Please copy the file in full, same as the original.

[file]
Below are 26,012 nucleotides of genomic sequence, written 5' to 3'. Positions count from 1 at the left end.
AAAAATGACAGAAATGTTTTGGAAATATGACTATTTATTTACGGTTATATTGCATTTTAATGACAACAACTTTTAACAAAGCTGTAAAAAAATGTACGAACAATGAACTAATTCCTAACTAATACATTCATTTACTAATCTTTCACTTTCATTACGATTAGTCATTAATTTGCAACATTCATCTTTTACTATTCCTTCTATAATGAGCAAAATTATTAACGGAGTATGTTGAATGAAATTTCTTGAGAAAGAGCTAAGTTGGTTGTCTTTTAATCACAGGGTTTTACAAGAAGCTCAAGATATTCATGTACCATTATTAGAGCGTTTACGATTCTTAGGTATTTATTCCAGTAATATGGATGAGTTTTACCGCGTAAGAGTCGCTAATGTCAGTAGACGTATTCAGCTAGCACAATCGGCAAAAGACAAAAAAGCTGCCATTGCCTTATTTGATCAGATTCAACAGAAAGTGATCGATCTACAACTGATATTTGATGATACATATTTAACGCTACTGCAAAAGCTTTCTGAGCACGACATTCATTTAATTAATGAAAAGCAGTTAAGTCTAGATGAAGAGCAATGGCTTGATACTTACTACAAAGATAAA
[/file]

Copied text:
Below are 26,012 nucleotides of genomic sequence, written 5' to 3'. Positions count from 1 at the left end.
AAAAATGACAGAAATGTTTTGGAAATATGACTATTTATTTACGGTTATATTGCATTTTAATGACAACAACTTTTAACAAAGCTGTAAAAAAATGTACGAACAATGAACTAATTCCTAACTAATACATTCATTTACTAATCTTTCACTTTCATTACGATTAGTCATTAATTTGCAACATTCATCTTTTACTATTCCTTCTATAATGAGCAAAATTATTAACGGAGTATGTTGAATGAAATTTCTTGAGAAAGAGCTAAGTTGGTTGTCTTTTAATCACAGGGTTTTACAAGAAGCTCAAGATATTCATGTACCATTATTAGAGCGTTTACGATTCTTAGGTATTTATTCCAGTAATATGGATGAGTTTTACCGCGTAAGAGTCGCTAATGTCAGTAGACGTATTCAGCTAGCACAATCGGCAAAAGACAAAAAAGCTGCCATTGCCTTATTTGATCAGATTCAACAGAAAGTGATCGATCTACAACTGATATTTGATGATACATATTTAACGCTACTGCAAAAGCTTTCTGAGCACGACATTCATTTAATTAATGAAAAGCAGTTAAGTCTAGATGAAGAGCAATGGCTTGATACTTACTACAAAGATAAA